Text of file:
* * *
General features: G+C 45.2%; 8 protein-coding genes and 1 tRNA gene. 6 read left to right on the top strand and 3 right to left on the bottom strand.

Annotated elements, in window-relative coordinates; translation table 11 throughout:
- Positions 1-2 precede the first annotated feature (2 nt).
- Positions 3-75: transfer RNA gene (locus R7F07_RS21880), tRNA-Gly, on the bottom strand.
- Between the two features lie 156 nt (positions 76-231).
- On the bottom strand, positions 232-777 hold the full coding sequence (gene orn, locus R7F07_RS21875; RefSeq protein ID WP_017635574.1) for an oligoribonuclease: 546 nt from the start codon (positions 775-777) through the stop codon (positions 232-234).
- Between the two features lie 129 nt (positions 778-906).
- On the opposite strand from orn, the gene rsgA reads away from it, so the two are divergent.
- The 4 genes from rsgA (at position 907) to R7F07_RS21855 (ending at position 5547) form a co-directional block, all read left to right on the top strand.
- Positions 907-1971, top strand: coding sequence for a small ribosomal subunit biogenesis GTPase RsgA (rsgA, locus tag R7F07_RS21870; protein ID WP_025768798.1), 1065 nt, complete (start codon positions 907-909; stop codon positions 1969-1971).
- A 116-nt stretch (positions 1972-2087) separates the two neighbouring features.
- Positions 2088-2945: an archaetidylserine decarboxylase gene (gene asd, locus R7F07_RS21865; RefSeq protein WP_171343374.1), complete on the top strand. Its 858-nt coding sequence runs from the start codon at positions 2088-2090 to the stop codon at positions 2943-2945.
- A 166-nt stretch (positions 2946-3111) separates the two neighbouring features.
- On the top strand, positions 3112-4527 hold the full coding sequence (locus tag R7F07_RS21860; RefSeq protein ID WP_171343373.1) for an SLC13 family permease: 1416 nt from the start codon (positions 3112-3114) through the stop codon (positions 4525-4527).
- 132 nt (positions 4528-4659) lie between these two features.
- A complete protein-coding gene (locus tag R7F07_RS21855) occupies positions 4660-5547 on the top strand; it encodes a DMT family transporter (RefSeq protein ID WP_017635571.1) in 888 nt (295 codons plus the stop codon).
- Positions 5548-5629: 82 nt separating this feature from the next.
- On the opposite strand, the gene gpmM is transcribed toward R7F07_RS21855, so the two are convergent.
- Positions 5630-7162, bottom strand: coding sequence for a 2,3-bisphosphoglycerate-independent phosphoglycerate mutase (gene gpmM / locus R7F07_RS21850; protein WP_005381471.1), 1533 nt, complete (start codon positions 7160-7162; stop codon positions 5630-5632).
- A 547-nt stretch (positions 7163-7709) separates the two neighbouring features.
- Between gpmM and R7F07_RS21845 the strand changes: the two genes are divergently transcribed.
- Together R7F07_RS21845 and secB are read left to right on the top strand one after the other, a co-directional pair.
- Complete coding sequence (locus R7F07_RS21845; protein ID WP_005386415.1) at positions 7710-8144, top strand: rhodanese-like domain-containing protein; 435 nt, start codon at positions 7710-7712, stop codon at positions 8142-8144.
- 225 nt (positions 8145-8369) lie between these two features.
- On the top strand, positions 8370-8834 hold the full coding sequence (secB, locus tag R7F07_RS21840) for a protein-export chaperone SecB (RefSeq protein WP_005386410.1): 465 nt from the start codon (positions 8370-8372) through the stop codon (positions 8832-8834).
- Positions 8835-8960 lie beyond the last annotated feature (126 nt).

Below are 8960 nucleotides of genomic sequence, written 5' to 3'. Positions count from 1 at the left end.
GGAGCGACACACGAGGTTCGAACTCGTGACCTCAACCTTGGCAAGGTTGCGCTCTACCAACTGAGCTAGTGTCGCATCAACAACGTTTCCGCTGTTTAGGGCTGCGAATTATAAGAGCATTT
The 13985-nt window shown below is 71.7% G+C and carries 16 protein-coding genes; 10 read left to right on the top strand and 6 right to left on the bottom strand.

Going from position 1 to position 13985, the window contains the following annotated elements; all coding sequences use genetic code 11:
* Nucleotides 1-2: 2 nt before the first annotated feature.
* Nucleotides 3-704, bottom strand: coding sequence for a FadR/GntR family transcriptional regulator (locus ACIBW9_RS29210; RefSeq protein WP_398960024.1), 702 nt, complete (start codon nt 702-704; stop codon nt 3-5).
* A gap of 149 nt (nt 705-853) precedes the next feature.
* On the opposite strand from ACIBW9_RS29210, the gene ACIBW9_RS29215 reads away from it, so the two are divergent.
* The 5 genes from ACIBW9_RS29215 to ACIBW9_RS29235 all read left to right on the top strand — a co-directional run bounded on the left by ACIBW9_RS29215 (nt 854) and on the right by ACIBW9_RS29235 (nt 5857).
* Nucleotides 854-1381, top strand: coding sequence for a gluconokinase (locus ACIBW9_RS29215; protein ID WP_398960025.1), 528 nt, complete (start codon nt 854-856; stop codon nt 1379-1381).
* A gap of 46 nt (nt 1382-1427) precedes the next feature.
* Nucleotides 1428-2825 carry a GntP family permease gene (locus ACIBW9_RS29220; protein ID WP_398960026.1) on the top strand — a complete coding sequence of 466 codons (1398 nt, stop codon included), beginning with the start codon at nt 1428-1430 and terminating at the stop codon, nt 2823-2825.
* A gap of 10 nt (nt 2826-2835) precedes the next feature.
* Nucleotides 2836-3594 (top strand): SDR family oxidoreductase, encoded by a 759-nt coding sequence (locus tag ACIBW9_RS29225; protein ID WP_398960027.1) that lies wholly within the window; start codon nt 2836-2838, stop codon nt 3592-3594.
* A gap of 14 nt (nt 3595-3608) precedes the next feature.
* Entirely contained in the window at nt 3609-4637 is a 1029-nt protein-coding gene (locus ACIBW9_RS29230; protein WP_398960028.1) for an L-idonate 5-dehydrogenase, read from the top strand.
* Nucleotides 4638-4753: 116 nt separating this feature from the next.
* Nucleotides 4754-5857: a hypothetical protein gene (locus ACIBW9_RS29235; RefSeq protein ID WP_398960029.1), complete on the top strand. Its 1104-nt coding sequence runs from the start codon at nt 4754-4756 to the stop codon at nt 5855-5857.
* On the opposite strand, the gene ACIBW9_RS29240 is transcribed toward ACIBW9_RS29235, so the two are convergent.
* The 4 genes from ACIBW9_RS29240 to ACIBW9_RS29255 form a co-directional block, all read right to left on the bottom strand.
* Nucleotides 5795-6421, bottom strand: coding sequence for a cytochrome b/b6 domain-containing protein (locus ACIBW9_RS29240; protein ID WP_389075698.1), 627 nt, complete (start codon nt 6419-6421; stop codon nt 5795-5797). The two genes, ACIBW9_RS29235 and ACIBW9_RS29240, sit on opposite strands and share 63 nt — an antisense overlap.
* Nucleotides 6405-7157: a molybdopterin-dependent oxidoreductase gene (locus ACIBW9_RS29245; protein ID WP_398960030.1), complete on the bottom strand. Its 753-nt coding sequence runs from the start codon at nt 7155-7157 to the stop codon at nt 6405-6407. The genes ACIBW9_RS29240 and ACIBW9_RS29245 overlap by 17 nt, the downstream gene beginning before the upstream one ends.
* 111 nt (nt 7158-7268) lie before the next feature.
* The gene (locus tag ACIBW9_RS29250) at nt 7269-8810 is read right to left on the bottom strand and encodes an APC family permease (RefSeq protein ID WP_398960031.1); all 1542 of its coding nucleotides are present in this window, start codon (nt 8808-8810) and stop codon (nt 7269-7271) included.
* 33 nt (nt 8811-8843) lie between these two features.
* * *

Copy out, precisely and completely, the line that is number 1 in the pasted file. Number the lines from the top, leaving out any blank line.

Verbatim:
General features: G+C 45.2%; 8 protein-coding genes and 1 tRNA gene. 6 read left to right on the top strand and 3 right to left on the bottom strand.